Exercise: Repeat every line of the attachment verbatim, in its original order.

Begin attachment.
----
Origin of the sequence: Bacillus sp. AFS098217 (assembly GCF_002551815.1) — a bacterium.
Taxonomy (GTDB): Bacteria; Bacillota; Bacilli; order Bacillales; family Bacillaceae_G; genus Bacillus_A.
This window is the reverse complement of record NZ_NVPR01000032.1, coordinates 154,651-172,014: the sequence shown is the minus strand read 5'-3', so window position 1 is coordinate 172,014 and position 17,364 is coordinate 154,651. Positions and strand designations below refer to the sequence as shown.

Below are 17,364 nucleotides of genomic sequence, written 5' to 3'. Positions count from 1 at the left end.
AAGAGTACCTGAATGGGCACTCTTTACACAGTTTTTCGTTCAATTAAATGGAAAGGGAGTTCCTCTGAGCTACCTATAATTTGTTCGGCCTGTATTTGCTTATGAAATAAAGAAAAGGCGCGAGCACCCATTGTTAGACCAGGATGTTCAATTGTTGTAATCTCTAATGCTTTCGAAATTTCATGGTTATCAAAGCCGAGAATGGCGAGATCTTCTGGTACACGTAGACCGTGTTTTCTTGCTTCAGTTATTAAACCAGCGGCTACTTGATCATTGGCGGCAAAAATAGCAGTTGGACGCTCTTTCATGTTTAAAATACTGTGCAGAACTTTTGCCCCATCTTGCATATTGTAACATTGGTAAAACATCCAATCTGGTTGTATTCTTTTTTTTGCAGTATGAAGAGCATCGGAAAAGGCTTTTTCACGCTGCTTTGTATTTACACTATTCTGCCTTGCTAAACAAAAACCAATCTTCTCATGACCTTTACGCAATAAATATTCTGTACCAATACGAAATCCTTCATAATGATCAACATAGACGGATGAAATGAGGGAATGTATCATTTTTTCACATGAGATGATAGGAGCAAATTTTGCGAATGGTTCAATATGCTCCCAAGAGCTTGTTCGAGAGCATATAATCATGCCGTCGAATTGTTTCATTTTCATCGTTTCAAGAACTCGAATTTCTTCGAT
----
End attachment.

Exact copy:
Origin of the sequence: Bacillus sp. AFS098217 (assembly GCF_002551815.1) — a bacterium.
Taxonomy (GTDB): Bacteria; Bacillota; Bacilli; order Bacillales; family Bacillaceae_G; genus Bacillus_A.
This window is the reverse complement of record NZ_NVPR01000032.1, coordinates 154,651-172,014: the sequence shown is the minus strand read 5'-3', so window position 1 is coordinate 172,014 and position 17,364 is coordinate 154,651. Positions and strand designations below refer to the sequence as shown.

Below are 17,364 nucleotides of genomic sequence, written 5' to 3'. Positions count from 1 at the left end.
AAGAGTACCTGAATGGGCACTCTTTACACAGTTTTTCGTTCAATTAAATGGAAAGGGAGTTCCTCTGAGCTACCTATAATTTGTTCGGCCTGTATTTGCTTATGAAATAAAGAAAAGGCGCGAGCACCCATTGTTAGACCAGGATGTTCAATTGTTGTAATCTCTAATGCTTTCGAAATTTCATGGTTATCAAAGCCGAGAATGGCGAGATCTTCTGGTACACGTAGACCGTGTTTTCTTGCTTCAGTTATTAAACCAGCGGCTACTTGATCATTGGCGGCAAAAATAGCAGTTGGACGCTCTTTCATGTTTAAAATACTGTGCAGAACTTTTGCCCCATCTTGCATATTGTAACATTGGTAAAACATCCAATCTGGTTGTATTCTTTTTTTTGCAGTATGAAGAGCATCGGAAAAGGCTTTTTCACGCTGCTTTGTATTTACACTATTCTGCCTTGCTAAACAAAAACCAATCTTCTCATGACCTTTACGCAATAAATATTCTGTACCAATACGAAATCCTTCATAATGATCAACATAGACGGATGAAATGAGGGAATGTATCATTTTTTCACATGAGATGATAGGAGCAAATTTTGCGAATGGTTCAATATGCTCCCAAGAGCTTGTTCGAGAGCATATAATCATGCCGTCGAATTGTTTCATTTTCATCGTTTCAAGAACTCGAATTTCTTCGAT